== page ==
I have a Mac Book Pro, first generation. It is running 10.6.4. I usually keep it running. I put it into hibernation mode (i.e. it writes the state to disk and powers down) when I need to put it to sleep.

I have a ~100GB hard drive. Now I only have about 3.5 GB free. I've noticed that recently i get the low disk warning quite a bit and when I check sometimes it dwindles down to a few MB. I figured that it might have been my browsers (Chrome, Safari) caching stuff. I clear the cache and it frees up some space. But I never get back to 3.5GB.

So, I decide to shutdown and restart. Every time I do that I see that indeed I get back to about 3.5GB free.

My question is how do I figure out what is slowly eating up my disk space? Have people out there experienced these symptoms? What was the cause and how did you deal with it?

2 Answers 2


It’s a combination of the page file (virtual memory) and the hibernation file that gets written when you put your computer to sleep. Of course, other processes may also leave temp files that get deleted when you restart. There isn’t really much you can do to improve that without affecting your computer’s performance.

You can get a utility like WhatSize, Daisy Disk or similar to visually inspect the contents of your hard drive and see where is the “abnormal” file or directory.

You can also use Monolingual to reduce the size of your executables and remove unwanted languages and files.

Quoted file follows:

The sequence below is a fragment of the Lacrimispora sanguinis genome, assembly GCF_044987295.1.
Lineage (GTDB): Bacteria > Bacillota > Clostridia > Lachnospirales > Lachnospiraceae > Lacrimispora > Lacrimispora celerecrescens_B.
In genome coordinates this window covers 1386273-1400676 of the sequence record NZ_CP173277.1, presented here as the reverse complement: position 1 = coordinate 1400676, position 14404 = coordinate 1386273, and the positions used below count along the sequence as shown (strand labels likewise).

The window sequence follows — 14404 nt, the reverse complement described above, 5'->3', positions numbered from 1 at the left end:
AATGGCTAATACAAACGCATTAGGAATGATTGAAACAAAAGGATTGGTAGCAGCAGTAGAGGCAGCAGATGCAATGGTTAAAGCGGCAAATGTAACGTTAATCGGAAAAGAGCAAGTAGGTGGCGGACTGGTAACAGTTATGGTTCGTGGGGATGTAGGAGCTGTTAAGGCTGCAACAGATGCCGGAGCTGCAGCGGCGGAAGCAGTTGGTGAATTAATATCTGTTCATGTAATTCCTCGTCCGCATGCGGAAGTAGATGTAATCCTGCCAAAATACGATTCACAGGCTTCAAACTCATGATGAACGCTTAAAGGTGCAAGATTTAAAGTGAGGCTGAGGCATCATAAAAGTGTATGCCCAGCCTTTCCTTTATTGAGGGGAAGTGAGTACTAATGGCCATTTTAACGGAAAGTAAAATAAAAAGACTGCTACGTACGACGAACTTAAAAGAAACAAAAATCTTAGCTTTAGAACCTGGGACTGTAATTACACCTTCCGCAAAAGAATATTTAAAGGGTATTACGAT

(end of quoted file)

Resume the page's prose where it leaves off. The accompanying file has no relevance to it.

The virtual memory file is located in


and the hibernation/sleeping file in


Please not that you can’t (and shouldn’t) delete the vm file while OS X is running.

  • How can I check to see if they are indeed the Pagefiles and the hibernation file that eats up the space? Where are they located?
    – milesmeow
    Sep 7, 2010 at 2:48
  • Please note that you just can’t delete those, you have to make more room. OS X is memory intensive and uses the storage to cache a lot of stuff to make things work smooth. You need a new drive or you’ll have to delete stuff. Windows (specially vista and 7) would suffer the same problem as any other modern OS. Sep 7, 2010 at 22:02

That is an accumulation of virtual memory and caches. The system will gradually consume a decent amount of disk space to perform optimally. This is akin to the scratch disk in Photoshop.

The only way to reclaim it is to shut down and restart. I would not go deleting page files or cache files in use by the system.

You shouldn't be running with 3 GB free. Move some stuff around, compress things you use rarely, and delete stuff that is just taking up space. Try to run with at least 10 % free if possible.

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